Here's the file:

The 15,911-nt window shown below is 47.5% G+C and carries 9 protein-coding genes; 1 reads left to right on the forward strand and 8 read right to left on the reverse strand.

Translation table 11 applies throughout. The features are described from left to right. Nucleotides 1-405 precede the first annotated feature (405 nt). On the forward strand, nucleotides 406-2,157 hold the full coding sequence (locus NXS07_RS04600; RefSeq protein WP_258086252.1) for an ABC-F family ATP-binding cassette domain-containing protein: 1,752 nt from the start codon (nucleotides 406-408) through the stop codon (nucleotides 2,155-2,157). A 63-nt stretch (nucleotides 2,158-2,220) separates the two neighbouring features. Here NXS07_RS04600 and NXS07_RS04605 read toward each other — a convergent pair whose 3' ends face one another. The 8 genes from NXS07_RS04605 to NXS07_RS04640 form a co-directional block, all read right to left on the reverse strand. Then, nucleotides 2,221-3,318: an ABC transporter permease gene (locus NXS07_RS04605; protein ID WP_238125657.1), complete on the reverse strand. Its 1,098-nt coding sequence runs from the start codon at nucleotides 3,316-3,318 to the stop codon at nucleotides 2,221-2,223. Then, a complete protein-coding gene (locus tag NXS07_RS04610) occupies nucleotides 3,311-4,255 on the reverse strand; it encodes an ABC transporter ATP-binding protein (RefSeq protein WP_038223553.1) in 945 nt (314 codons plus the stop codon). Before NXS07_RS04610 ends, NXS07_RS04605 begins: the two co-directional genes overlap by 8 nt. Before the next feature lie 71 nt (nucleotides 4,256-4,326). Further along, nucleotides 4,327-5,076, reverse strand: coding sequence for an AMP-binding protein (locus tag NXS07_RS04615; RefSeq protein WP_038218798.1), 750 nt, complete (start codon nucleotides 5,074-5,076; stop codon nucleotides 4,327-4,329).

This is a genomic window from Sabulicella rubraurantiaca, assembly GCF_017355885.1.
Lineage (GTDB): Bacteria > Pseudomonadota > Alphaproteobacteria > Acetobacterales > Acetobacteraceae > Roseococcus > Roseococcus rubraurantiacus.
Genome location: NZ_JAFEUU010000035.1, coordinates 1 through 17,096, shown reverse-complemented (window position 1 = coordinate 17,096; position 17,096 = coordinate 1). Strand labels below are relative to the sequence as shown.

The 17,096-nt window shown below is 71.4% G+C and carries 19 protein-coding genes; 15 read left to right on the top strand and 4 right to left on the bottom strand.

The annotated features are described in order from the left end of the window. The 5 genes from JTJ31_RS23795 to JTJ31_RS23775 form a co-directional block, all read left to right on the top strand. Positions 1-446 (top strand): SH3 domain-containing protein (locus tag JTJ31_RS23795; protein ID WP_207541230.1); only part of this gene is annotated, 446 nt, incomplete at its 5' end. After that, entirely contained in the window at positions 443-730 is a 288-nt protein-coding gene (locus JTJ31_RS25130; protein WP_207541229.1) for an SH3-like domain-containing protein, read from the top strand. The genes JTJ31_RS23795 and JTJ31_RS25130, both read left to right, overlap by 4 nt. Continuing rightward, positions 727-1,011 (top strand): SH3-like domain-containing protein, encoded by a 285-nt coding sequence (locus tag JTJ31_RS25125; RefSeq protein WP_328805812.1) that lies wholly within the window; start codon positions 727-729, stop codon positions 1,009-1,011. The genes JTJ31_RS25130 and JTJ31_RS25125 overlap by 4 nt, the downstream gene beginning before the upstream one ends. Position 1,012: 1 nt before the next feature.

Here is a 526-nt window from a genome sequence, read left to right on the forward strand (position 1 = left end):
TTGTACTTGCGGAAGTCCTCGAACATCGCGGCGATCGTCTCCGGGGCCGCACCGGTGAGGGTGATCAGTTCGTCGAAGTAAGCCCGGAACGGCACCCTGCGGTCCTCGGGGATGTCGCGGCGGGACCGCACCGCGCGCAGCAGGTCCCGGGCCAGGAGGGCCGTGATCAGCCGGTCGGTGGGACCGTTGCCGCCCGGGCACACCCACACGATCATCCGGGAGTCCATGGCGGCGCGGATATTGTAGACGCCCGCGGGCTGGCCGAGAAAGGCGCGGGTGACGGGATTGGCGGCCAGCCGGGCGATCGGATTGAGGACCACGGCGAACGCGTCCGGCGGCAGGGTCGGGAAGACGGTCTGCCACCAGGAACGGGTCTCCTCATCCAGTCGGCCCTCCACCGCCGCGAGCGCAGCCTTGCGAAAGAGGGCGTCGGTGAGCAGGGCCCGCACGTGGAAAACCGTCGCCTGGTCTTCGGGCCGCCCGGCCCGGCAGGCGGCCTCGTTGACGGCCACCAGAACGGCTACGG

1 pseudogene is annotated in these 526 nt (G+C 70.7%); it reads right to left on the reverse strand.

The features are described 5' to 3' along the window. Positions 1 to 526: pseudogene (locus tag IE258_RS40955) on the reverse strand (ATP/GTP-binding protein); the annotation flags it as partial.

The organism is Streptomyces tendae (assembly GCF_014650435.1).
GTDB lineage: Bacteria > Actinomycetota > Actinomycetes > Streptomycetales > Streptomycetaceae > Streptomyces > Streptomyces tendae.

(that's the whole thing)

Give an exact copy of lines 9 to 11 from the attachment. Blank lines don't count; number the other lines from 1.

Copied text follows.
TTGTACTTGCGGAAGTCCTCGAACATCGCGGCGATCGTCTCCGGGGCCGCACCGGTGAGGGTGATCAGTTCGTCGAAGTAAGCCCGGAACGGCACCCTGCGGTCCTCGGGGATGTCGCGGCGGGACCGCACCGCGCGCAGCAGGTCCCGGGCCAGGAGGGCCGTGATCAGCCGGTCGGTGGGACCGTTGCCGCCCGGGCACACCCACACGATCATCCGGGAGTCCATGGCGGCGCGGATATTGTAGACGCCCGCGGGCTGGCCGAGAAAGGCGCGGGTGACGGGATTGGCGGCCAGCCGGGCGATCGGATTGAGGACCACGGCGAACGCGTCCGGCGGCAGGGTCGGGAAGACGGTCTGCCACCAGGAACGGGTCTCCTCATCCAGTCGGCCCTCCACCGCCGCGAGCGCAGCCTTGCGAAAGAGGGCGTCGGTGAGCAGGGCCCGCACGTGGAAAACCGTCGCCTGGTCTTCGGGCCGCCCGGCCCGGCAGGCGGCCTCGTTGACGGCCACCAGAACGGCTACGG

1 pseudogene is annotated in these 526 nt (G+C 70.7%); it reads right to left on the reverse strand.

The features are described 5' to 3' along the window. Positions 1 to 526: pseudogene (locus tag IE258_RS40955) on the reverse strand (ATP/GTP-binding protein); the annotation flags it as partial.